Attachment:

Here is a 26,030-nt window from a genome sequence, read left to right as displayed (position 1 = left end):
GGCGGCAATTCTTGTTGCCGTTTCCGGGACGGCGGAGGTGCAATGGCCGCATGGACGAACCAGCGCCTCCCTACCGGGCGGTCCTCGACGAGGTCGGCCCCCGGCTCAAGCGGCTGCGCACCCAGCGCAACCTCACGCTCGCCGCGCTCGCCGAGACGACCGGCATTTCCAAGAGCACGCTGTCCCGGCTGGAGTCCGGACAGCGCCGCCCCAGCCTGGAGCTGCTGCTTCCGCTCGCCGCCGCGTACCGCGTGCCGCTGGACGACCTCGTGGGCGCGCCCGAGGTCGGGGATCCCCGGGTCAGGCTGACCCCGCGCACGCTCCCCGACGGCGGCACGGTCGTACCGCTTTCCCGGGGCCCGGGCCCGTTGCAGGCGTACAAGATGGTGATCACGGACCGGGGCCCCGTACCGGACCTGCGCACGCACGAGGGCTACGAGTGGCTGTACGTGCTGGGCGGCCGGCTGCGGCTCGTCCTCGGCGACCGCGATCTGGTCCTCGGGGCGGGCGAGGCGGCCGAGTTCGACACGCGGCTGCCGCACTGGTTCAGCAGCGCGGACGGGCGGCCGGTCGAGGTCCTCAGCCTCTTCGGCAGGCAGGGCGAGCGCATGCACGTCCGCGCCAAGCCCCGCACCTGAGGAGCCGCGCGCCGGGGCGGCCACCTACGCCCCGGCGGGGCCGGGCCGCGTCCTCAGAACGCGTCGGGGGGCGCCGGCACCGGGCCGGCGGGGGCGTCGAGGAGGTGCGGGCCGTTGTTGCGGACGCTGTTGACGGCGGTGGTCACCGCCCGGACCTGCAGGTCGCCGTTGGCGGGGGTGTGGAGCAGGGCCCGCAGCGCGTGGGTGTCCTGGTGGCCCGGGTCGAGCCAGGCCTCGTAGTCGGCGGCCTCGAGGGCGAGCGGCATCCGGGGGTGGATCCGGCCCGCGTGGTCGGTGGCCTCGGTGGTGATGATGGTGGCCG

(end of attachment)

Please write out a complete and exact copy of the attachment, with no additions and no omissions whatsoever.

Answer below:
Here is a 26,030-nt window from a genome sequence, read left to right as displayed (position 1 = left end):
GGCGGCAATTCTTGTTGCCGTTTCCGGGACGGCGGAGGTGCAATGGCCGCATGGACGAACCAGCGCCTCCCTACCGGGCGGTCCTCGACGAGGTCGGCCCCCGGCTCAAGCGGCTGCGCACCCAGCGCAACCTCACGCTCGCCGCGCTCGCCGAGACGACCGGCATTTCCAAGAGCACGCTGTCCCGGCTGGAGTCCGGACAGCGCCGCCCCAGCCTGGAGCTGCTGCTTCCGCTCGCCGCCGCGTACCGCGTGCCGCTGGACGACCTCGTGGGCGCGCCCGAGGTCGGGGATCCCCGGGTCAGGCTGACCCCGCGCACGCTCCCCGACGGCGGCACGGTCGTACCGCTTTCCCGGGGCCCGGGCCCGTTGCAGGCGTACAAGATGGTGATCACGGACCGGGGCCCCGTACCGGACCTGCGCACGCACGAGGGCTACGAGTGGCTGTACGTGCTGGGCGGCCGGCTGCGGCTCGTCCTCGGCGACCGCGATCTGGTCCTCGGGGCGGGCGAGGCGGCCGAGTTCGACACGCGGCTGCCGCACTGGTTCAGCAGCGCGGACGGGCGGCCGGTCGAGGTCCTCAGCCTCTTCGGCAGGCAGGGCGAGCGCATGCACGTCCGCGCCAAGCCCCGCACCTGAGGAGCCGCGCGCCGGGGCGGCCACCTACGCCCCGGCGGGGCCGGGCCGCGTCCTCAGAACGCGTCGGGGGGCGCCGGCACCGGGCCGGCGGGGGCGTCGAGGAGGTGCGGGCCGTTGTTGCGGACGCTGTTGACGGCGGTGGTCACCGCCCGGACCTGCAGGTCGCCGTTGGCGGGGGTGTGGAGCAGGGCCCGCAGCGCGTGGGTGTCCTGGTGGCCCGGGTCGAGCCAGGCCTCGTAGTCGGCGGCCTCGAGGGCGAGCGGCATCCGGGGGTGGATCCGGCCCGCGTGGTCGGTGGCCTCGGTGGTGATGATGGTGGCCG